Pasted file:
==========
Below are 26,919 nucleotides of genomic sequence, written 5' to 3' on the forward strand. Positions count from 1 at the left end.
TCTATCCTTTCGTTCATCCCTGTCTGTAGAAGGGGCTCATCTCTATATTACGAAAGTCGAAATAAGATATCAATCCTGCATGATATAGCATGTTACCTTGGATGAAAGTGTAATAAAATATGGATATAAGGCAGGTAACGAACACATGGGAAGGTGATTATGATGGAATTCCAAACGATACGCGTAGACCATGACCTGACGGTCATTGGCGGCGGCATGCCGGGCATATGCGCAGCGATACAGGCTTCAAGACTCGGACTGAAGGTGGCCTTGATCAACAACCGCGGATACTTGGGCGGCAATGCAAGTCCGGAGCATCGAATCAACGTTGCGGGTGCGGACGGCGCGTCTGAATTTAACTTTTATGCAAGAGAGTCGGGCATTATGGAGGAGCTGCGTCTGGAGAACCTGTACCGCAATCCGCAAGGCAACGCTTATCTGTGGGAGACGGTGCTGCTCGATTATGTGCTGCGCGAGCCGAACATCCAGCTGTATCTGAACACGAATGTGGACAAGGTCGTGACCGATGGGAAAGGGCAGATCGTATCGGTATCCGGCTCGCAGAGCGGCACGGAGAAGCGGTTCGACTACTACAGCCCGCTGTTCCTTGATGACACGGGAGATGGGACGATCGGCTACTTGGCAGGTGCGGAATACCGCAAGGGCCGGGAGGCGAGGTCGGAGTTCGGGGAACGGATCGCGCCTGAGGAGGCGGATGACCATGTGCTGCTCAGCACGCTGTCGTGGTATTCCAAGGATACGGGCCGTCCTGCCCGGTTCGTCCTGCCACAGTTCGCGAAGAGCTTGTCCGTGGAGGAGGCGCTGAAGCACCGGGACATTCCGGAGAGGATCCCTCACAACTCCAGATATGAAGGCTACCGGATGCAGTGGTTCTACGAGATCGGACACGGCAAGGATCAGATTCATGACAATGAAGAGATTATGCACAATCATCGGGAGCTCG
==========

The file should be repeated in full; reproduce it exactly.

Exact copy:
Below are 26,919 nucleotides of genomic sequence, written 5' to 3' on the forward strand. Positions count from 1 at the left end.
TCTATCCTTTCGTTCATCCCTGTCTGTAGAAGGGGCTCATCTCTATATTACGAAAGTCGAAATAAGATATCAATCCTGCATGATATAGCATGTTACCTTGGATGAAAGTGTAATAAAATATGGATATAAGGCAGGTAACGAACACATGGGAAGGTGATTATGATGGAATTCCAAACGATACGCGTAGACCATGACCTGACGGTCATTGGCGGCGGCATGCCGGGCATATGCGCAGCGATACAGGCTTCAAGACTCGGACTGAAGGTGGCCTTGATCAACAACCGCGGATACTTGGGCGGCAATGCAAGTCCGGAGCATCGAATCAACGTTGCGGGTGCGGACGGCGCGTCTGAATTTAACTTTTATGCAAGAGAGTCGGGCATTATGGAGGAGCTGCGTCTGGAGAACCTGTACCGCAATCCGCAAGGCAACGCTTATCTGTGGGAGACGGTGCTGCTCGATTATGTGCTGCGCGAGCCGAACATCCAGCTGTATCTGAACACGAATGTGGACAAGGTCGTGACCGATGGGAAAGGGCAGATCGTATCGGTATCCGGCTCGCAGAGCGGCACGGAGAAGCGGTTCGACTACTACAGCCCGCTGTTCCTTGATGACACGGGAGATGGGACGATCGGCTACTTGGCAGGTGCGGAATACCGCAAGGGCCGGGAGGCGAGGTCGGAGTTCGGGGAACGGATCGCGCCTGAGGAGGCGGATGACCATGTGCTGCTCAGCACGCTGTCGTGGTATTCCAAGGATACGGGCCGTCCTGCCCGGTTCGTCCTGCCACAGTTCGCGAAGAGCTTGTCCGTGGAGGAGGCGCTGAAGCACCGGGACATTCCGGAGAGGATCCCTCACAACTCCAGATATGAAGGCTACCGGATGCAGTGGTTCTACGAGATCGGACACGGCAAGGATCAGATTCATGACAATGAAGAGATTATGCACAATCATCGGGAGCTCG